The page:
Partners in Flight Bird Conservation Plan: The Ozark-Ouachitas (Physiographic Area 19)
The Ozark/Ouachita physiographic area is largely blanketed by oak-hickory, oak-pine and pine forest ecosystems. Many bird species of Partners in Flight (PIF) conservation priority have centers of abundance in this region. For example, relative abundance data from the Breeding Bird Survey (BBS) indicate that the physiographic area supports over 30% of the world’s breeding population of Whip-poor-wills, over 15% of the world’s Kentucky Warblers and Summer Tanagers, and over 10 % of the Worm-eating Warblers, Yellow-billed Cuckoos, and Acadian Flycatchers.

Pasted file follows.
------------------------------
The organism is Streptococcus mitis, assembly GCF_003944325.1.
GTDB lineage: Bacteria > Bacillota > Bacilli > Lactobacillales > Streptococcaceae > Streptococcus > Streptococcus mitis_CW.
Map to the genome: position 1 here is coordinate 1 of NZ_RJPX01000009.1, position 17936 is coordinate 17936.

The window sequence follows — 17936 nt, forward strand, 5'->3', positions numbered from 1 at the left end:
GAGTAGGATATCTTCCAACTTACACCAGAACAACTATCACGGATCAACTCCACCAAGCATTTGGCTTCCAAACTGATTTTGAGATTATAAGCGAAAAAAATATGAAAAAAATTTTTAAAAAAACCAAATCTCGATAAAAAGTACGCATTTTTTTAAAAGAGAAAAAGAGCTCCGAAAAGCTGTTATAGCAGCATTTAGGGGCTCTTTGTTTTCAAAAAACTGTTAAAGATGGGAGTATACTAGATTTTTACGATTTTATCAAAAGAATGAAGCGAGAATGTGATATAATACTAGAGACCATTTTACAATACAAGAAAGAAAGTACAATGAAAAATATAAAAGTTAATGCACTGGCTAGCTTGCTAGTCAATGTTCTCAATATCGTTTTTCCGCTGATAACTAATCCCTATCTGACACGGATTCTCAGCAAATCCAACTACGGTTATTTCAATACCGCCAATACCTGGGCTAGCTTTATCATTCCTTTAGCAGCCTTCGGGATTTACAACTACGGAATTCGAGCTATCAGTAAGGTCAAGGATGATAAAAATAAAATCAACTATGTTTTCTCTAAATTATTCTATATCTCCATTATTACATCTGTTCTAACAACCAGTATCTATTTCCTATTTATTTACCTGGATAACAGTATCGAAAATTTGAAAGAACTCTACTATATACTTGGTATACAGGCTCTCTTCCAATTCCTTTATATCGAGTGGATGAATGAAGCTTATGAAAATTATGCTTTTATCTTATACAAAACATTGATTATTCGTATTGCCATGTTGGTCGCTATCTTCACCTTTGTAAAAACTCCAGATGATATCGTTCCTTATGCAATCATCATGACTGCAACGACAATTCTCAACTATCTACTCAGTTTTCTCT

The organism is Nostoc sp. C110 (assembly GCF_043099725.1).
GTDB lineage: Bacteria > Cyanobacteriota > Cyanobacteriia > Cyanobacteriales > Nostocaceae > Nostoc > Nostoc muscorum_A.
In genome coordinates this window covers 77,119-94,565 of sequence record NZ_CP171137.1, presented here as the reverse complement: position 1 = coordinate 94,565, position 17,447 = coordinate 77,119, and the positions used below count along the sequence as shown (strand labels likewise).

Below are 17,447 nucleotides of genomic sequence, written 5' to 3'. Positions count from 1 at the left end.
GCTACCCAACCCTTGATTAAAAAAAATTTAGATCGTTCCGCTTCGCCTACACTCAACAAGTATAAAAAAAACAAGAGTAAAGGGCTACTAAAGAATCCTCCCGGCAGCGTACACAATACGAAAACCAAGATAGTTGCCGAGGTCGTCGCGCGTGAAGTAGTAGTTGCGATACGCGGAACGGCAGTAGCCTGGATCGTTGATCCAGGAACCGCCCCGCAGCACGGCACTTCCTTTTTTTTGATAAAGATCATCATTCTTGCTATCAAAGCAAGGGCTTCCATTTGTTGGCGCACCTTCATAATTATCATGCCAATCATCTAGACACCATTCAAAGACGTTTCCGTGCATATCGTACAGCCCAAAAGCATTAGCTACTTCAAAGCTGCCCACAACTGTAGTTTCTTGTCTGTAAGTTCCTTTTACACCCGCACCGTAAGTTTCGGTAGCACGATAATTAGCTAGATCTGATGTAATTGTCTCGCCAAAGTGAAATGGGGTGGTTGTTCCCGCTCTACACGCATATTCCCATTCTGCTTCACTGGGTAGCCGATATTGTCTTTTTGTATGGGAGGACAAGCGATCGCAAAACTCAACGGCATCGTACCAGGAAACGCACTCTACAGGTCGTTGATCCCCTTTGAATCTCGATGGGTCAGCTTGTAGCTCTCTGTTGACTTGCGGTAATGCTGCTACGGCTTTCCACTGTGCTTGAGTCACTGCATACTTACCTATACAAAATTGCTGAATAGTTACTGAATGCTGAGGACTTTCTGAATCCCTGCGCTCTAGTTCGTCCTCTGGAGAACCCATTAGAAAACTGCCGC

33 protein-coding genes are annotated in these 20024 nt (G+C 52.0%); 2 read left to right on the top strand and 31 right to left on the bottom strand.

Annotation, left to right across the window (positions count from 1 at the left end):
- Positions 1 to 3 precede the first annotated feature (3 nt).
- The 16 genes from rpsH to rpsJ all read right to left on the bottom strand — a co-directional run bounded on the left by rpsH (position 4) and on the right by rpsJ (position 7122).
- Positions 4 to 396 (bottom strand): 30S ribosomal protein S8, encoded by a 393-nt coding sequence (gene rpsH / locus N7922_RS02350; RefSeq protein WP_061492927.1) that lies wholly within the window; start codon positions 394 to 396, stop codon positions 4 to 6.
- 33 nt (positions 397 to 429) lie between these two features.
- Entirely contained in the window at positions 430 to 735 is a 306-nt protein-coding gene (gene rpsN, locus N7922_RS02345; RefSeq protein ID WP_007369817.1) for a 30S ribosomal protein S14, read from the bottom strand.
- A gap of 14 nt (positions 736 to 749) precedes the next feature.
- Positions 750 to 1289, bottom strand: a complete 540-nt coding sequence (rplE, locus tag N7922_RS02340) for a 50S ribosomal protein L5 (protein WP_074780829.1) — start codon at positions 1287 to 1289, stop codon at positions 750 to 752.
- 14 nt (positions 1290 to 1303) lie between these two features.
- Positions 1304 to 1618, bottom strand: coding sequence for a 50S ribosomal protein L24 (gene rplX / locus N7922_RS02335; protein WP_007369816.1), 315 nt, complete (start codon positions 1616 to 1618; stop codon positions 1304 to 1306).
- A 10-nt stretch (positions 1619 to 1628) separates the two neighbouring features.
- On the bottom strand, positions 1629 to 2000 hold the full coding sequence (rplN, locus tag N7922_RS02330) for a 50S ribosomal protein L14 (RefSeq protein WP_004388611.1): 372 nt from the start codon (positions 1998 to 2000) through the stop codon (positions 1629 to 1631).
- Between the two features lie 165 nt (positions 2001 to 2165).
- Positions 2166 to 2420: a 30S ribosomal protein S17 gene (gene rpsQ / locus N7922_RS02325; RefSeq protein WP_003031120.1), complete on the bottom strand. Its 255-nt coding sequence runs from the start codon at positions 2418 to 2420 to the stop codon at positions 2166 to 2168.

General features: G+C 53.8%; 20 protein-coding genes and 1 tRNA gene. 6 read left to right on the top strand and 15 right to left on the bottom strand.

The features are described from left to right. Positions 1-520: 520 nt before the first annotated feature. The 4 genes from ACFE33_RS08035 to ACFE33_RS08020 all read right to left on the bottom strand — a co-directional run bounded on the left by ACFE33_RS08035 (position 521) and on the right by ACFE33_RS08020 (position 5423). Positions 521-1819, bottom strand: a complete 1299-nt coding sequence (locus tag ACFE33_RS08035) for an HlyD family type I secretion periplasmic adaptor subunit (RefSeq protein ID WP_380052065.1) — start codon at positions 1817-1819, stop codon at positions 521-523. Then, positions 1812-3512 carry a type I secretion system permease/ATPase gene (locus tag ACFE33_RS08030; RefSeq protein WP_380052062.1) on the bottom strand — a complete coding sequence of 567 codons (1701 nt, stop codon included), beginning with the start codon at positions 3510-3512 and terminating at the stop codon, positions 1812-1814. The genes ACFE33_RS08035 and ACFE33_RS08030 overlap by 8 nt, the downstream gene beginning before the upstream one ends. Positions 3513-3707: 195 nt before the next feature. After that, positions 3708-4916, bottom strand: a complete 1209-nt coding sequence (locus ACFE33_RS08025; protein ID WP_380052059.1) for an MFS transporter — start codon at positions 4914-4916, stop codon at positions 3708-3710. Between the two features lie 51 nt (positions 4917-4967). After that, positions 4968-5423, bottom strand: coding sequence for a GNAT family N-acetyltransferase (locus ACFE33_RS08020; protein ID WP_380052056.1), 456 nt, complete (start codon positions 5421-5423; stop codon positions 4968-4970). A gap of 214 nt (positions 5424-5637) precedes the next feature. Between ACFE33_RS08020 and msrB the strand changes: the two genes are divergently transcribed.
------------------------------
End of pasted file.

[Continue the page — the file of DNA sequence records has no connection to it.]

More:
Conservation efforts in the physiographic area have a proportionately greater ability to impact such species as declines or increases in areas with large percentages of a species global population have a greater effect on their global abundance than if similar rates of increase or decline occur where there are fewer individuals. Further, the reproductive success of forest-breeding birds in the Ozark/Ouachitas appears to be above that needed to sustain local populations, and offspring from birds breeding in the physiographic area may be the sources of individuals that colonize other geographic areas where reproductive rates of forest birds are extremely low.